Comedian Paul Mooney dies aged 79 after suffering a heart attack

Trailblazing comedian Paul Mooney has died aged 79 (Picture: Johnny Nunez/WireImage)

Comedian and actor Paul Mooney has died aged 79 after suffering a heart attack at his home.

The star died at his home in Oakland, California, his cousin confirmed, as tributes pour in from devastated fans and colleagues.

Journalist Roland Martin broke the news on Twitter as he wrote: ‘Comedic legend Paul Mooney has passed away. His cousin Rudy Ealy just called me from Paul’s phone and said he passed away two hours ago after suffering a heart attack at his home in Oakland. He was 79.

‘We will pay tribute to him tonight on #RolandMartinUnfiltered.’

The trailblazing comedian famously worked with Gary Busey when he played Sam Cooke in The Buddy Holly Story.

Mooney- whose real name was Paul Gladney – was best known for his work as Negrodamus in Chappelle’s Show.

The star was famous for his work alongside the likes of Richard Pyror, Dave Chappelle and many more (Picture: Johnny Nunez/WireImage)

He also stood out as Junebug in Spike Lee’s Bamboozled, however his first big job was as a writer for comedian Richard Pryor of Harlem Nights fame.

Mooney crafted jokes for Richard on Saturday Night Live before he became a writer on Live on the Sunset Strip and Is It Something I Said albums.

The star is also credited with giving many other comedians, including Robin Williams their first break into show business.

Speaking about his comedy to Canada’s The Globe and Mail, Mooney said in 2014: ‘I’ve been doing this a very long time. If I have to describe my brand of comedy, we’ve got a problem here in Canada.’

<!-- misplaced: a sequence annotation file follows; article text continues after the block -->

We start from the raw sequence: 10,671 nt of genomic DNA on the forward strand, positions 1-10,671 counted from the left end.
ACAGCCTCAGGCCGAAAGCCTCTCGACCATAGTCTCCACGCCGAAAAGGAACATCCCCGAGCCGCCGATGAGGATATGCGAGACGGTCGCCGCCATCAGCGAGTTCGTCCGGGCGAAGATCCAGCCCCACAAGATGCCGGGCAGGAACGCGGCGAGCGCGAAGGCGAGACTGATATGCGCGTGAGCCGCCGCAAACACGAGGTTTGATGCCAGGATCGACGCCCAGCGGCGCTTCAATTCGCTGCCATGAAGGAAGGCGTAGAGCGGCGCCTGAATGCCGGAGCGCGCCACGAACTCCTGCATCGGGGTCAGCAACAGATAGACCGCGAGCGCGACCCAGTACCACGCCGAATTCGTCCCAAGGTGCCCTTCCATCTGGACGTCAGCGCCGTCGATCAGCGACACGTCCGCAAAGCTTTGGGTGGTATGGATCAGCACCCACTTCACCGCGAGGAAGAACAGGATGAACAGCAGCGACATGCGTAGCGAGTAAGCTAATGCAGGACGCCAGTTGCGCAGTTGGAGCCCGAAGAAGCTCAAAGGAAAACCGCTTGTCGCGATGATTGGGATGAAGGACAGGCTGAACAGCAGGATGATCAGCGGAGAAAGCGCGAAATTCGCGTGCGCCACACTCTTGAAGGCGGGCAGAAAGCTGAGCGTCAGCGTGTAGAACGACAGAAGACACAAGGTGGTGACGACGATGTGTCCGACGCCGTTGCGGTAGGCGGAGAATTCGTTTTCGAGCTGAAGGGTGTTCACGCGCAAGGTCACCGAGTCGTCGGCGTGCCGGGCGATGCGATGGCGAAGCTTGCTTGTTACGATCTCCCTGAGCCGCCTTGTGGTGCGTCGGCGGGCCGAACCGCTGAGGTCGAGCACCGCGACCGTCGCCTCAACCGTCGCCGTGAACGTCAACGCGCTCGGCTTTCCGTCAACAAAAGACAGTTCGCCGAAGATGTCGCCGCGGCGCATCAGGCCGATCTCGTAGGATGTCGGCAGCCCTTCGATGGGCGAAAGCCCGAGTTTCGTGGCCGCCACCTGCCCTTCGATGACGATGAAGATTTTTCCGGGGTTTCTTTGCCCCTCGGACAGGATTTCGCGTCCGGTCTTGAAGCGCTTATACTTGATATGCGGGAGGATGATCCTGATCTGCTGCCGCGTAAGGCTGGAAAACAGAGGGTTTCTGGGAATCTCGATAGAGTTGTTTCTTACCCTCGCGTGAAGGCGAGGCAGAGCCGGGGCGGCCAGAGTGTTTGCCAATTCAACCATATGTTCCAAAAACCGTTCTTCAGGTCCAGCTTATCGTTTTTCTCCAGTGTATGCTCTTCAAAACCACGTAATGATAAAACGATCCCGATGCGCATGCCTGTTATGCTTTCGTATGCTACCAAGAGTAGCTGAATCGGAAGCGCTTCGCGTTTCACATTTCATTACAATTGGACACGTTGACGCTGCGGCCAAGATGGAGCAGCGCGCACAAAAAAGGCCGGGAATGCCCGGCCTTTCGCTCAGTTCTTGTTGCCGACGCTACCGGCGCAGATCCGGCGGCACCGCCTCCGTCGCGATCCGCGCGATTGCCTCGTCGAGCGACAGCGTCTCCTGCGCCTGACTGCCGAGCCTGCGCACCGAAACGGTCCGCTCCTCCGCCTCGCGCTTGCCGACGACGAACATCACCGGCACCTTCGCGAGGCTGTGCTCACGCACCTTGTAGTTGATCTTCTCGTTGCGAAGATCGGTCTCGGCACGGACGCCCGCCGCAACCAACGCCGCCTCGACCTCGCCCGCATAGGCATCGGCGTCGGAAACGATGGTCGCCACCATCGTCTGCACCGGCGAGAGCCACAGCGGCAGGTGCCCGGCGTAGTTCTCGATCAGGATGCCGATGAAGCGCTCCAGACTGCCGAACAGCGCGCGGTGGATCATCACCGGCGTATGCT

Mooney is also credited with giving many other comedians their first break into show business (Picture: Dave Allocca/Starpix/Shutterstock)

In the 90s he worked as the head writer for Fox’s In Living Color and was the inspiration for the beloved character Homey D Clown, played by Damon Wayans.

As an actor, Mooney made appearances in Which Way Is Up?, Bustin’ Loose and Hollywood Shuffle.

The beloved comic released his memoir Black Is the New White in 2007.

Comic W Kamau Bell paid tribute as he recalled: ‘I was lucky enough to open for Paul Mooney several times.

‘It was a master class. It was like a Malcolm X speech that had been punched up by Redd Foxx. & then in the middle of everything he’d go off on a tangent about Jane Fonda. He was 1 of the greats. Rest in Peace, Mr. Mooney.’

D.L. Hughley commented: ‘There a places Chef’s go to eat after THEY finish cooking! That’s how I felt when I went to a late #PaulMooney show after I finished giggin! Rest Well Lion! #TeamDl’.

Director Ava DuVernay tweeted: ‘Paul Mooney. A comedy giant. I recall listening to his RACE album in college and how formative it was. Yeah, the jokes. But more so, the freedom.

‘He spoke freely and fearlessly about feelings and experiences others found difficult to express. May he be truly free now. Rest, sir.

One fan wrote: ‘This man was an icon and legend. Rest in Power Paul Mooney!’ while another added: ‘RIP Paul Mooney. One of the most historic comedians of all time. The incomparable truth teller. A resume like no other.’

‘Rest In Peace to the OG Paul Mooney,’ another added.

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